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while trying for a fellow forum member to locate a file belonging to the Lattice-C installation on my Hp150, I found out that after 15+ years of storage nothing seems to work any more.

After digging out the Hp150 and it's accessories under heaps of other stuff in my garage (or barn, whatever one wants to call it) and plugging everything together, this is all I get:

[Image: _1080298_1024px.jpg]

The video/screen of the computer does not work and the disk drive displays the "Fault" LED. I disassembled and reassembled both the computer and the Hp9133H drive, re-set all modules and connectors and cleaned what I could clean. No change. The drive passes some of the onboard self-tests described in the service manual but fails others, among them the crucial disk-write and disk-read checksum tests. I suspect, based on experiences with other old hard disks, that the drive arm is blocked or stuck.

Before I open the winchester drive itself to look for for a possible fix, I would appreciate any idea or hint what else I could try without (possibly) destroying the unit and all the software it contains (some of which was issued to Hp employees only and will be difficult to impossible to retrieve elsewhere). Right now I have no other computer with an HP-IB interface which I could use to talk to the unit. However I have an HP-71B with a HP-IL to HP-IB interface but no idea if it could be used to retrieve anyting from that MS-DOS formatted hard drive?

Hi Max,

Disc drives of that era were susceptible to a problem known as "stiction" where the R/W head sticks to the disc's surface and prevents it from spinning up. Opening a drive is risky as even the tiniest dust particles getting inside the drive enclosure could cause the head to crash.

The Data Acq ROM for the 71 contains some programs for reading DOS discs. Also, with a GP-IB card the drive can be accessed with HPDrive.

If you get the drive working be prepared to backup the data ASAP. Also, you might consider a professional data recovery service.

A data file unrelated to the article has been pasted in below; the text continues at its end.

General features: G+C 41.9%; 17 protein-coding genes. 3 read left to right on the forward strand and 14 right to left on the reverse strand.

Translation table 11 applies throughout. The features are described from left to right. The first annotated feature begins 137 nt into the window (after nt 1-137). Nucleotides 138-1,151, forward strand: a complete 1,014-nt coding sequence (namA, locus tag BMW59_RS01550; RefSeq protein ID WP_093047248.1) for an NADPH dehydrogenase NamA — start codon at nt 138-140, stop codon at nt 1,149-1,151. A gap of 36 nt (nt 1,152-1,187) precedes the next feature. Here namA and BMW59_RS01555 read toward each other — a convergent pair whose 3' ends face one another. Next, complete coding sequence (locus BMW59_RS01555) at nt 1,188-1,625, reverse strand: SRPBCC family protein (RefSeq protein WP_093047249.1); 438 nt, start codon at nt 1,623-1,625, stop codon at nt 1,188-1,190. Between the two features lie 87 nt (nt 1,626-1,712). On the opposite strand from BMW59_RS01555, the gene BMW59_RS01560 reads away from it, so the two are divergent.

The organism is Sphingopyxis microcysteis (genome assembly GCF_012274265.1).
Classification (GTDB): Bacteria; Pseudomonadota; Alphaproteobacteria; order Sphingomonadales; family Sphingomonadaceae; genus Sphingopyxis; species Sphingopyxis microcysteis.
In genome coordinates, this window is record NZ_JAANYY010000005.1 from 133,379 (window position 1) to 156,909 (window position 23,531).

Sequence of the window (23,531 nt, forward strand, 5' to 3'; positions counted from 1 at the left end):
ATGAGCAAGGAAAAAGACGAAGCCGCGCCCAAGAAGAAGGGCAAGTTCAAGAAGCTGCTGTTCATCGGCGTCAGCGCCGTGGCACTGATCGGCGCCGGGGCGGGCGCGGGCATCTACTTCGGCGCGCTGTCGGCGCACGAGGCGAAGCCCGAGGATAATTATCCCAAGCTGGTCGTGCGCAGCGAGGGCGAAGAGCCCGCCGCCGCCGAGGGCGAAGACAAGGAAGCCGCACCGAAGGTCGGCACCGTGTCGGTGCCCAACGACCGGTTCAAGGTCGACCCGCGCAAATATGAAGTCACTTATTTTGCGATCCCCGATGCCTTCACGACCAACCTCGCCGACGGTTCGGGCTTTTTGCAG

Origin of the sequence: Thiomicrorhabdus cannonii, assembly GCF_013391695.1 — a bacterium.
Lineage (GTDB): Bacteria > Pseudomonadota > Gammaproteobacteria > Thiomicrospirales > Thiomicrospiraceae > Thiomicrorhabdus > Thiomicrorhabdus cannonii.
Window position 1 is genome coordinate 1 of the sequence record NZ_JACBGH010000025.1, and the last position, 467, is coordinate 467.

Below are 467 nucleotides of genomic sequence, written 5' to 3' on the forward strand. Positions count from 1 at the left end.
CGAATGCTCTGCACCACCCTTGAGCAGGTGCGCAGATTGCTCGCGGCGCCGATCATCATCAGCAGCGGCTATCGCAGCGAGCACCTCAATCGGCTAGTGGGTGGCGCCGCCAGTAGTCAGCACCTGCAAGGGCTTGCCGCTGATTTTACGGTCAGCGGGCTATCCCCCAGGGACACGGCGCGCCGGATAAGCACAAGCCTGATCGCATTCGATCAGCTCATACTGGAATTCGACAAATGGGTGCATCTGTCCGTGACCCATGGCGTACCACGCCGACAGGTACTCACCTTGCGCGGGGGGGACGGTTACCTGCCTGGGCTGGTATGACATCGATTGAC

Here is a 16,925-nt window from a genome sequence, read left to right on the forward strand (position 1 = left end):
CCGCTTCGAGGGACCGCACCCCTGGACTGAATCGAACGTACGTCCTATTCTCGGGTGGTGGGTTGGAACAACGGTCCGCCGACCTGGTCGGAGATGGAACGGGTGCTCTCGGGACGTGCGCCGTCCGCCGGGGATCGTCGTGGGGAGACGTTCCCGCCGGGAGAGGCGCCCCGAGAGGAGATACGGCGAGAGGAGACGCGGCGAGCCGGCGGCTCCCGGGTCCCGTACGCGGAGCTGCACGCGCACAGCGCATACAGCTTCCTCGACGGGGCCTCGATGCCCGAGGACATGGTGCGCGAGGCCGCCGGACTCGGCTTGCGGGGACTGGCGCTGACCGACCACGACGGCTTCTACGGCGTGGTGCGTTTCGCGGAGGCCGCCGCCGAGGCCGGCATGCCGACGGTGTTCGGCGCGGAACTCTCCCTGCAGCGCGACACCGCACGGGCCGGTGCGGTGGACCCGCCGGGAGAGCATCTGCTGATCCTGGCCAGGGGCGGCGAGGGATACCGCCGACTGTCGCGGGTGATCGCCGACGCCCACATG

Hi Dave,

thanks for the quick reply! I think it must be another fault than the sticking head, because the drive can be heard turning and making other sounds more or less typical for hard disks. It also manages to pass the "Winchester speed" and "Winchester seek" self tests. (But not "Winchester write verify" and "Winch. verify" - passing the "write" test would not be important as we only need to read some files right now).

The Data Acq ROM, according to a manual I found online, can only access the HP 9114 Disc Drive (which is floppy disc only other than the 9133 which has one floppy and one hard disk). Anyway, I think that it will be near impossible to find.

Right now I am bidding on GPIB/IEEE488-cards on eBay and if successful will try accessing the disk through one of these (myself I turned to Macintosh right after the Hp150 but our son has a PC).

The service manual is available HERE.
For sure you will have to replace the 2 x N batteries.
Chapter 6 guide you through the multiple self-tests the unit has.
Good luck!
(03-28-2016 02:12 PM)Maximilian Hohmann Wrote: [ -> ]The video/screen of the computer does not work and the disk drive displays the "Fault" LED.

The picture shows that the CRT HV is ok, but the cathode voltages are wrong or the driving signals are absent.
Either way, the first thing to check is the power supply voltages for the correct values (within 5%).

1. Please make sure you have someone qualified to handle this kind of equipment that operates with CRT HV (High Voltage) inside!!!

2. According to the service manual, the power supply voltages to check that I referred above, are:
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